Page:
Journal of Clinical Microbiology  2011;49(3):955-959.
Shiga toxin-producing Escherichia coli (STEC), a cause of food-borne colitis and hemolytic-uremic syndrome in children, can be serotype O157:H7 (O157) or other serotypes (non-O157). E. coli O157 can be detected by culture with sorbitol-MacConkey agar (SMAC), but non-O157 STEC cannot be detected with this medium. Both O157 and non-O157 STEC can be detected by immunoassay for Shiga toxins 1 and 2. The objectives of this study were first to compare the diagnostic utility of SMAC to that of the Premier EHEC enzyme immunoassay (Meridian Diagnostics) for detection of STEC in children and second to compare the clinical and laboratory characteristics of children with serotype O157:H7 STEC and non-O157:H7 STEC infections. Stool samples submitted for testing for STEC between April 2004 and September 2009 were tested by both SMAC culture and the Premier EHEC assay at Children's Hospital Boston. Samples positive by either test were sent for confirmatory testing and serotyping at the Hinton State Laboratory Institute (HSLI). Chart review was performed on children with confirmed STEC infection. Of 5,110 children tested for STEC, 50 (0.9%) had STEC infection confirmed by culture; 33 were O157:H7 and 17 were non-O157:H7. The Premier EHEC assay and SMAC culture detected 96.0% and 58.0% of culture-confirmed STEC isolates (any serotype), respectively, and 93.9% and 87.9% of STEC O157:H7 isolates, respectively. There were no significant differences in disease severity or laboratory manifestations of STEC infection between children with O157:H7 and those with non-O157 STEC. The Premier EHEC assay was significantly more sensitive than SMAC culture for diagnosis of STEC, and O157:H7 and non-O157:H7 STEC caused infections of similar severity in children.
PMCID: PMC3067718  PMID: 21177902
Vaccine  2010;28(30):4842-4846.
Pneumococcal type 1 pilus proteins have been proposed as potential vaccine candidates. Following conjugate pneumococcal vaccination, the prevalence of the pneumococcal type 1 pilus declined dramatically, a decline associated with the elimination of vaccine-type (VT) strains. Here we show that between 2004 and 2007, there has been a significant increase in pilus prevalence, now exceeding rates from the pre-conjugate vaccine era. This increase is primarily due to non-VT strains. These emerging piliated non-VT strains are mostly novel clones, with some exceptions. The rise in pilus type 1 frequency across multiple distinct genetic backgrounds suggests that the pilus may confer an intrinsic advantage.
PMCID: PMC2897942  PMID: 20434550
S. pneumoniae pilus; PCV7; vaccine- and non-vaccine-types
17.  Higher Prevalence of Pharyngeal than Nasal Staphylococcus aureus Carriage in Pediatric Intensive Care Units▿  
Journal of Clinical Microbiology  2010;48(8):2957-2959.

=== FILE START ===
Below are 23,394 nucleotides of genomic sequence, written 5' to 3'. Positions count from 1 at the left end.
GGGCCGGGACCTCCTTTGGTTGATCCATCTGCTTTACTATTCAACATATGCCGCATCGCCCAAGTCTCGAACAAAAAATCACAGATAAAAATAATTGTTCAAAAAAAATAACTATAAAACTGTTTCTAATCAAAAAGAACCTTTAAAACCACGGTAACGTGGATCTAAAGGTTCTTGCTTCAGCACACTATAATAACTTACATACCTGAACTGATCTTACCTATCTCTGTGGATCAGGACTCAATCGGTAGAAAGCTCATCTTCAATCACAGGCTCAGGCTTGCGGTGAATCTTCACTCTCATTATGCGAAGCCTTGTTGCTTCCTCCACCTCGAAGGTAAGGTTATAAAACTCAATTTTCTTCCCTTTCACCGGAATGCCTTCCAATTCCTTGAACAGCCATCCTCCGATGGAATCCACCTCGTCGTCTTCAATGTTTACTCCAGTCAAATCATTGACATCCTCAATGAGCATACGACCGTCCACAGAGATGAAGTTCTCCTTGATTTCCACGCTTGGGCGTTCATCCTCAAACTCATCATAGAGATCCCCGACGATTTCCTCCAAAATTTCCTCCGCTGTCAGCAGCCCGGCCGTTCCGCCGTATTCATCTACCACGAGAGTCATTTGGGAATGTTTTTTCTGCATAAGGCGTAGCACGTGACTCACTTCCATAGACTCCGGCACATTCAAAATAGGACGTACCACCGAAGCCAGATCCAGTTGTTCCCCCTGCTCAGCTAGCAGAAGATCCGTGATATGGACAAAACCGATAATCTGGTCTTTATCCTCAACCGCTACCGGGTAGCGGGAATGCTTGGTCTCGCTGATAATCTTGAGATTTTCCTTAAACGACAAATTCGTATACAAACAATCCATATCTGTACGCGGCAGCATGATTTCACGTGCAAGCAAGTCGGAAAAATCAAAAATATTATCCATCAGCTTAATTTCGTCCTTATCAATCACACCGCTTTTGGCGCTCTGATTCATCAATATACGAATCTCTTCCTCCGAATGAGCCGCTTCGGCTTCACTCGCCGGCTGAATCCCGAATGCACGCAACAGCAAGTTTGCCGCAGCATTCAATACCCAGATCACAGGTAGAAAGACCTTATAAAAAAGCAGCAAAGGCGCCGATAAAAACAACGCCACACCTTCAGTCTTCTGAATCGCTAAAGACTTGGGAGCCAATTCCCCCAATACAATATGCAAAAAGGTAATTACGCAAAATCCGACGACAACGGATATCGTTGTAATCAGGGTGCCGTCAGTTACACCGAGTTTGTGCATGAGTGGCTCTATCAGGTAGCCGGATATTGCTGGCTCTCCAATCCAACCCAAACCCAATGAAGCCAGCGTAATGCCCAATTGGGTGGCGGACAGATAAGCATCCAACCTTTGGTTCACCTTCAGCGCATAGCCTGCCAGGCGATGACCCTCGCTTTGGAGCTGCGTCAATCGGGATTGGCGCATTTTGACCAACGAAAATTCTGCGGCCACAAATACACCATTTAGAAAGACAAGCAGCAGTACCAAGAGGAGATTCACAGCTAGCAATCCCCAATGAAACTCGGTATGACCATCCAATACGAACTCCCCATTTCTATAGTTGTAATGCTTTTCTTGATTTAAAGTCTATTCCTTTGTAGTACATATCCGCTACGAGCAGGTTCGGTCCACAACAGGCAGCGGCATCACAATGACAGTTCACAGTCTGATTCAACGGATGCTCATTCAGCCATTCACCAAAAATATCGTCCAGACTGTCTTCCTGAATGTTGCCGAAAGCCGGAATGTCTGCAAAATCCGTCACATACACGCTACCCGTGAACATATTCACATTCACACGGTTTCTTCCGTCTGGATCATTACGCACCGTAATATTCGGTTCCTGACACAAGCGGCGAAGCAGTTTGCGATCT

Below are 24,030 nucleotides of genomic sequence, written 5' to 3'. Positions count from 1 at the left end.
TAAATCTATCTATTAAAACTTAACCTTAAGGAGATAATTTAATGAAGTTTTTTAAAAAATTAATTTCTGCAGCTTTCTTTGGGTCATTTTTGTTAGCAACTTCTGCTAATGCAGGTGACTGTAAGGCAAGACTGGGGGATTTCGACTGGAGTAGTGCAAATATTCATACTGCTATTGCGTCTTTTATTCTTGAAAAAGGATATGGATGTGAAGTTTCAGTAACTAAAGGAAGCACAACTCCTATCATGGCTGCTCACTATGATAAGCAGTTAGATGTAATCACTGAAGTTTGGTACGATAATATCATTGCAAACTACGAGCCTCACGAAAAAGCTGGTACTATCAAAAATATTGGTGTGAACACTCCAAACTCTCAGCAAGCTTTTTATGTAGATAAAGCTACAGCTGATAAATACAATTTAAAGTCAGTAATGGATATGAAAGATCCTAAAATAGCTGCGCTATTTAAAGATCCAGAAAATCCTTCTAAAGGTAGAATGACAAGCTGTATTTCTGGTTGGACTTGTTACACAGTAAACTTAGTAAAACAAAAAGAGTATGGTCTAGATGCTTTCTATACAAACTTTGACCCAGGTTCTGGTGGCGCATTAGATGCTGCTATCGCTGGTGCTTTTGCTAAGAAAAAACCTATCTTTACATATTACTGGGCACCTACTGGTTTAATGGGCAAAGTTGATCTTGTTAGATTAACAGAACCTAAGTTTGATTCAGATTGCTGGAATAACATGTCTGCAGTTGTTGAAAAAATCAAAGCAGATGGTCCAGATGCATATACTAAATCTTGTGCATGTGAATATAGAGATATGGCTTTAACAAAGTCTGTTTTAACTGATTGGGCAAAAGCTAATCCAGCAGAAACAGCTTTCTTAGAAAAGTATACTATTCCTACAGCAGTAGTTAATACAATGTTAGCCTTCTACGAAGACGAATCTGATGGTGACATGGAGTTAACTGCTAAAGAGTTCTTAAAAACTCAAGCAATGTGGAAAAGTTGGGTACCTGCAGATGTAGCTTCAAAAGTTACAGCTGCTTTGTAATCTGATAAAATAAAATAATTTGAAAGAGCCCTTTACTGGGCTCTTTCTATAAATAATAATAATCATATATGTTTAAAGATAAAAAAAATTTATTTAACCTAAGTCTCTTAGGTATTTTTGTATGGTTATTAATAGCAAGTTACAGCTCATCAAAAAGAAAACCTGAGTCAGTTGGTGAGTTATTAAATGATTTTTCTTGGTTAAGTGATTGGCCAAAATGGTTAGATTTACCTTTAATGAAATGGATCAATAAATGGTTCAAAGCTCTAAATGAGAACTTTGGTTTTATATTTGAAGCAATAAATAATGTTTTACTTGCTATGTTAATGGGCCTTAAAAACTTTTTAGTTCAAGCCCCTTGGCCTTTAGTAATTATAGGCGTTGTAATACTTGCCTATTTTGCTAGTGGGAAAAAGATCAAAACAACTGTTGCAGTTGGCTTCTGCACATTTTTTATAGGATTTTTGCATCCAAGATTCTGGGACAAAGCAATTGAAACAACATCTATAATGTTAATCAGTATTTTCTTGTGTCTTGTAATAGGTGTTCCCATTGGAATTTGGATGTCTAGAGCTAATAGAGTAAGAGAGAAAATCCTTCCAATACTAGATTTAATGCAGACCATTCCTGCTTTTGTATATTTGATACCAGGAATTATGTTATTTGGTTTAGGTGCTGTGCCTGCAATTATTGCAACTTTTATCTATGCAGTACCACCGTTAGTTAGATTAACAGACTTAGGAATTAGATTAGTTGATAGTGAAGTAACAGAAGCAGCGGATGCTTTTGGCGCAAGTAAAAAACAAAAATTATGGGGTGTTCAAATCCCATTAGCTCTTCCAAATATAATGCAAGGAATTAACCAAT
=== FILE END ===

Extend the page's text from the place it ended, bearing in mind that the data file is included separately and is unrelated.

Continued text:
Sensitive detection of Staphylococcus aureus colonization is important for epidemiologic studies, infection control, and decolonization measures. We examined the sensitivity of nasal and pharyngeal sampling for S. aureus colonization in 331 children admitted to intensive care units. Pharyngeal screening was more sensitive than nasal screening (92.6% versus 63.1%, P < 0.0001).
PMCID: PMC2916627  PMID: 20573867
18.  Multicenter Study of Clinical Performance of the 3M Rapid Detection RSV Test▿  
Journal of Clinical Microbiology  2010;48(7):2337-2343.
This multicenter study evaluated the clinical performance of the 3M Rapid Detection RSV test (3MRSV) compared to a composite reference standard of R-Mix culture and direct specimen immunofluorescence for detection of respiratory syncytial virus (RSV). The performance of the BinaxNOW RSV test was also evaluated using this reference standard. In a secondary analysis, discordant results were arbitrated using the Gen-Probe/Prodesse ProFlu+ reverse transcription-PCR (RT-PCR) assay. Subjects were stratified into three groups as follows: group 1 (G1), all ages; G2, subjects <22 years old (FDA-cleared ages for 3MRSV testing); and G3, subjects <5 years old (FDA-cleared ages for BinaxNOW RSV testing). A total of 1,306 specimens (G1, n = 1,306; G2, n = 1,140; G3, n = 953) from subjects of all ages presenting with respiratory symptoms met study criteria for analysis. Sensitivities, specificities, positive predictive values, and negative predictive values of 3MRSV for G1 were 86.5%, 95.8%, 91.4%, and 93.2%, respectively, and those for G2 were 87.3%, 95.6%, 92.4%, and 92.5%, respectively. For those samples analyzed by both 3MRSV and BinaxNOW, the 3MRSV was more sensitive (G1, 86.3%; G2, 87.2%; and G3, 89.9%) than was BinaxNOW (G1, 70.84%; G2, 72.0%; and G3, 72.4%) (P < 0.05). Specificities for RSV detection from nasopharyngeal (NP) aspirates and NP swabs for all groups were comparable for 3MRSV and BinaxNOW, but 3MRSV was less specific than BinaxNOW when nasal washes/aspirates were tested (P < 0.05). The 3MRSV assay performed well for the detection of RSV, and the overall assay performance was superior to that of BinaxNOW. The 3MRSV reader eliminated user misinterpretation and provided test result and quality control documentation.